Dr. Hussein ridiculed Saudi Arabia's excuses for refusing to meet with Al-Maliki: "Fancy the Saudi king being concerned that all political forces should be involved in running [Iraq] - when it is well known that in his country the ruling family has usurped all authority, precluding even its own people from participating in government - not to mention treating members of non-Wahhabi ethnic groups as [the lowest caste]… [In contrast,] the Iraqi government is the only government in the Arab world, and in the [entire] Middle East, elected by the people in free elections…"

Dr. Hussein further stated: "The true reason for the Saudi king's refusal to meet with Al-Maliki is his disgraceful ethnic [bias] and his abhorrence of Iraqi democracy. The Saudi regime will never be satisfied with a government in Iraq that comprises all elements of the Iraqi people… Has a Shi'ite Iraqi no right to be president in his country, if he has attained the post via fair elections?... The Saudi regime can envision conciliation [with Iraq] only if the fascist Ba'th regains power…"

Dr. Hussein emphasized the hypocrisy and double standard of the Saudi attitude towards terrorism. He wrote: "It should be noted that every year the Saudi king doles out tens of millions of dollars to convene summits for what is known as the 'interfaith dialogue,' so as to render [the Saudi regime's] ugly face less disgusting and to wash it clean of its aid to the Wahhabi terrorism that is ravaging the world… The Arab, and especially Saudi, media calls terrorism in Iraq 'jihad' and 'national resistance' - but when these very organizations carry out the same [kind of] operations in their own countries, they call it 'terrorism.'"

Dr. Hussein concluded: "The Saudi regime will not accept the situation in Iraq unless the Ba'th regains power… The Saudis will not accept Al-Maliki, or anyone else, unless he abolishes democracy and opens the door for the return of the Ba'th members…

"Thus, I call on Al-Maliki to stop trying to visit Saudi Arabia or to meet with the Saudi king - because these attempts humiliate himself, our people's honor, and our national government." [16]


The most forceful accusation against Saudi Arabia came from Hadi Al-Ameri, chairman of Iraq's parliamentary Security and Defense Committee, who accused Saudi Arabia of heading a group of countries in the region that opposed the U.S. withdrawal from Iraq's cities. Al-Almeri said that Saudi Arabia was responsible for the recent bombings in Iraq, and must take a stand against them. He added that the bombings had been financed from outside the country, and that the perpetrators were members of Al-Qaeda and the Iraqi Ba’th Party. [19]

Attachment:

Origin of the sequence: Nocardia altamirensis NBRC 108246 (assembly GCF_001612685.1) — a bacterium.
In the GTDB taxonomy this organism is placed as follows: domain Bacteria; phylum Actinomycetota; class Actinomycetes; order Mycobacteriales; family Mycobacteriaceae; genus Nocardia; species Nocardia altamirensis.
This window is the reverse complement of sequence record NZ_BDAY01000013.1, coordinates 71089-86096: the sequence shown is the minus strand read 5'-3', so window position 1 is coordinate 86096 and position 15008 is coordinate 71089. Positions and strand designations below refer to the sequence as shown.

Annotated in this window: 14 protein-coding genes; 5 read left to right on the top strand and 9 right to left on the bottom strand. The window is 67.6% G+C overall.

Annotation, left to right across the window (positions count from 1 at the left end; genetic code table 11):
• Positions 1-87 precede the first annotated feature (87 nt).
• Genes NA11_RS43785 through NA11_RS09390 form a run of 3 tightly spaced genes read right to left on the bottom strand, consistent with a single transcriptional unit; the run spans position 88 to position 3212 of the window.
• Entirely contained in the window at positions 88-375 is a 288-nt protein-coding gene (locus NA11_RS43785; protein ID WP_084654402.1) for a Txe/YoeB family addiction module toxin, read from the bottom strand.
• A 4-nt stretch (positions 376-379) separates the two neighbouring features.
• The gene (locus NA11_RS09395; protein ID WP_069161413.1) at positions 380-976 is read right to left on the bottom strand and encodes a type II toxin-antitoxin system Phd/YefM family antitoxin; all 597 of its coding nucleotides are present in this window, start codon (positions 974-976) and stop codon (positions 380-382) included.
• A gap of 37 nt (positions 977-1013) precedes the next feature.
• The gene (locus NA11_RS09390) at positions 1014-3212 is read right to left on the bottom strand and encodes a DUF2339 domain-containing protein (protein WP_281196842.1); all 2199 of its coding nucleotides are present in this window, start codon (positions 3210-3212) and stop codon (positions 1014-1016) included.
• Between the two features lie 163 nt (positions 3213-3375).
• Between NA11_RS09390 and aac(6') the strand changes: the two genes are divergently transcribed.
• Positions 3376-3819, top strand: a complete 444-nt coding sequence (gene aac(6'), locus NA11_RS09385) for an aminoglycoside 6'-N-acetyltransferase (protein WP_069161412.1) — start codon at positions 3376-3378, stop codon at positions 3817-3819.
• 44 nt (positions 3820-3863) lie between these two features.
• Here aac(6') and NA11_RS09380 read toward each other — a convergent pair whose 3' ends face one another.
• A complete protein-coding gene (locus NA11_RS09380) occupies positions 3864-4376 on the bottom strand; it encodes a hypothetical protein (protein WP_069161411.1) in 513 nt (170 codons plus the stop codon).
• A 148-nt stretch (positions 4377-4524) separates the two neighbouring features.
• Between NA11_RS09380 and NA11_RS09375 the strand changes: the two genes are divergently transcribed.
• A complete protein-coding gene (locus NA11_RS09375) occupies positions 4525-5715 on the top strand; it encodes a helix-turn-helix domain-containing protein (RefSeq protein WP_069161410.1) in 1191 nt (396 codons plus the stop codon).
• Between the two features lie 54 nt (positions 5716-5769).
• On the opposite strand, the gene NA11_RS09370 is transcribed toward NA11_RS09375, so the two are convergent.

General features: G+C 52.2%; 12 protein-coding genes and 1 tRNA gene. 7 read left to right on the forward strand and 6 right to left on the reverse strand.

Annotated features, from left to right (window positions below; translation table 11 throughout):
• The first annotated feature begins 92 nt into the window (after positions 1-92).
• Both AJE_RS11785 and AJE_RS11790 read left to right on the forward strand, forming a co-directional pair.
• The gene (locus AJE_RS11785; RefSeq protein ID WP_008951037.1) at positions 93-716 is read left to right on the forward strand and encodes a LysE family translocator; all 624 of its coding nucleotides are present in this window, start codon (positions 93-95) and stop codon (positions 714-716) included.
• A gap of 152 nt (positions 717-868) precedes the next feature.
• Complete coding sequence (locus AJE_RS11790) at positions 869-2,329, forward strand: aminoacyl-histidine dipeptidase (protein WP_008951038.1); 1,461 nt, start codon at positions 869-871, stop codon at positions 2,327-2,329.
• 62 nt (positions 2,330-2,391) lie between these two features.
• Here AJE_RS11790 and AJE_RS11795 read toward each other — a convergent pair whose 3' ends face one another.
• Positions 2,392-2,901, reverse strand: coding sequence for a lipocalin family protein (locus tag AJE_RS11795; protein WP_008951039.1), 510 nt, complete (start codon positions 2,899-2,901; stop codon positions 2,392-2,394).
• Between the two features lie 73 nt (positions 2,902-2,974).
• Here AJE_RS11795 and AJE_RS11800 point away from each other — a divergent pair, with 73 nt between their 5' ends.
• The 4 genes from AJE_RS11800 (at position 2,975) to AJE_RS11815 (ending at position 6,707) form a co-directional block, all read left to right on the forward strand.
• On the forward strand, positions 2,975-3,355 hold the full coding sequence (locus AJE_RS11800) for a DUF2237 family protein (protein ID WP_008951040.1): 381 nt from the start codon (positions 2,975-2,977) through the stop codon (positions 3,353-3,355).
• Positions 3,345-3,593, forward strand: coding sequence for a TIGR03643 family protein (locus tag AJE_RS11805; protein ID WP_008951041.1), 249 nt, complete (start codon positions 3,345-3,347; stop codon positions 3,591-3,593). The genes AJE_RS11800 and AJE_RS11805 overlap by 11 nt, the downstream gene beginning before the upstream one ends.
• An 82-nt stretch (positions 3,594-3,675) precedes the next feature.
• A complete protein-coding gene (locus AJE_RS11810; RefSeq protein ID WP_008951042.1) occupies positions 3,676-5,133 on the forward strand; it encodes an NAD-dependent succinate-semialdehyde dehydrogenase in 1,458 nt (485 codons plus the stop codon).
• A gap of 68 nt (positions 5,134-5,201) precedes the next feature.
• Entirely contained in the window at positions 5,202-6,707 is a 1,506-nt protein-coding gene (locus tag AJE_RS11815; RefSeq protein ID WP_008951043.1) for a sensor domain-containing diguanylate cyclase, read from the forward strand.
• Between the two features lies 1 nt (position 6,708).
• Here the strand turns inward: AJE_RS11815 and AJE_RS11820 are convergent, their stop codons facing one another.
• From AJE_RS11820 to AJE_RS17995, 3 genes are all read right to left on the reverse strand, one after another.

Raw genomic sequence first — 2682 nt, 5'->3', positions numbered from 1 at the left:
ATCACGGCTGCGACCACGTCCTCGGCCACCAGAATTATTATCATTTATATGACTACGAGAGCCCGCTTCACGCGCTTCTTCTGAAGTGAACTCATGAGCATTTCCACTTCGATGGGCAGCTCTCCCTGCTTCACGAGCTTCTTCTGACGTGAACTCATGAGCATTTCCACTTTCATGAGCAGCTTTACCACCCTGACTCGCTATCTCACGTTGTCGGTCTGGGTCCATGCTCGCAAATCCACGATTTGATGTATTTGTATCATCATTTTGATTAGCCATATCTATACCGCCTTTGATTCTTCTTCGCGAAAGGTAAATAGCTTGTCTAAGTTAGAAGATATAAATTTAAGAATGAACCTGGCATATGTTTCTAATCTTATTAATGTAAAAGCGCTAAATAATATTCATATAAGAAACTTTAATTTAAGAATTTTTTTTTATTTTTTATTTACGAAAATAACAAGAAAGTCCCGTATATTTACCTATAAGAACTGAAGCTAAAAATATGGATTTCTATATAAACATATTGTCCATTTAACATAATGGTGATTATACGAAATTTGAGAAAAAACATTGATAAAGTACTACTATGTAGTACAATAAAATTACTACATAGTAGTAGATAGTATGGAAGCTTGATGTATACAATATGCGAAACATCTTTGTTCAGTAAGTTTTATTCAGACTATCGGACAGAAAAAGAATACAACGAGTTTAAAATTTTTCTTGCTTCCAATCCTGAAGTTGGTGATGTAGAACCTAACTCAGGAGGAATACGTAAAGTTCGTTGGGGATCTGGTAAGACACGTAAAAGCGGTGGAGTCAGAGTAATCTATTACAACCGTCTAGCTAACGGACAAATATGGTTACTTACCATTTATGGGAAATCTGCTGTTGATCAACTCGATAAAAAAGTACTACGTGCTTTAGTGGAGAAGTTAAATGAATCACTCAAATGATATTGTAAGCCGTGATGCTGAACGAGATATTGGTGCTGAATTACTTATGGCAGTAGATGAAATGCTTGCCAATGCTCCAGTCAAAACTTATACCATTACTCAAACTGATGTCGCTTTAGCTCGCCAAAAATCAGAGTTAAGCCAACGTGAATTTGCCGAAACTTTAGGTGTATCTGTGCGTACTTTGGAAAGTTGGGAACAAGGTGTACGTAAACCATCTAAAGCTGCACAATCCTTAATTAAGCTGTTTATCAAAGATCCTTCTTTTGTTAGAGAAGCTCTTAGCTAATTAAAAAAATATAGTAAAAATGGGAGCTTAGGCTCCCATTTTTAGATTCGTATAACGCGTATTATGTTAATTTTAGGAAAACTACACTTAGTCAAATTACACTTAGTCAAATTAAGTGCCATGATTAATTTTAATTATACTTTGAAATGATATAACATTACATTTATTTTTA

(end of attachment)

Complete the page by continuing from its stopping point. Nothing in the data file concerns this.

In the article mentioned above, Dr. 'Abd Al-Khaliq Hussein accused Saudi Arabia of promoting terrorism in Iraq: "Reliable reports have proven that 50% of all terrorists sent to Iraq, as well as most of those who carry out suicide attacks there, are from Saudi Arabia. As is well known, the Saudi regime is a police regime, [so that] no Saudi terrorist can enter Iraq without the authorization and blessing of the Saudi government." [20]

The Aswat Al-Iraq website also held Saudi Arabia responsible for suicide terrorist attacks carried out in Iraq in years past: "According to reports published following violent operations [in Iraq], most of those Al-Qaeda [members] who carried out suicide attacks [there] are Saudis who crossed into Iraq from neighboring countries, with the aim of carrying out their missions in Iraqi cities. Likewise, Saudi clerics have issued fatwas permitting terrorist attacks in Iraq. The most notorious of these was issued three years ago, by 26 Saudi clerics; in it, they sanctioned all means, including suicide attacks, on the grounds that they served "jihad against the occupier." [21]

Reports of Saudis' involvement in terrorist attacks in Iraq have appeared recently in both the Saudi and Iraqi press. The London-based Saudi daily Al-Hayat stated that a senior Al-Qaeda official, a Saudi, who served as an Al-Qaeda commander in a Saudi-Iraqi border area, had turned himself in to the Saudi authorities. Security sources reported that the official possessed extensive information about Al-Qaeda cells recruiting operatives in Saudi Arabia for terrorist activities in Iraq. [22] Similarly, the Basra operations headquarters reported that during a raid on a house in the southern part of the city of Basra, Iraqi security forces had arrested a commander of Al-Qaeda in southern Iraq, Ihsan Mu'jam, a Saudi national, as well as three of his Iraqi aides. [23] The Saudi Interior Ministry announced that Saudi security forces had received no information in this regard from their Iraqi colleagues. [24]
There's much more.

Plausible? It sure sounds like it. Although we know that 'our friends the Saudis' would never carry out acts of terrorism against infidels, would they?


At 12:11 AM, Blogger Chrysler 300M said...

there were several shmoks, Olmert, Livni & Perske who fell in love with the Saudi piece plan

hope Bibi & Avigdor have woken up

At 12:59 AM, Blogger NormanF said...

The Al Qaeda in Iraq terrorist group is primarily Saudi and Jordanian Sunni extremists. This where most of the lethal violence in Iraq has come for the past several years and for a supposed jihad against "infidels" in truth the principal victims have been Muslim.


Post a Comment

<< Home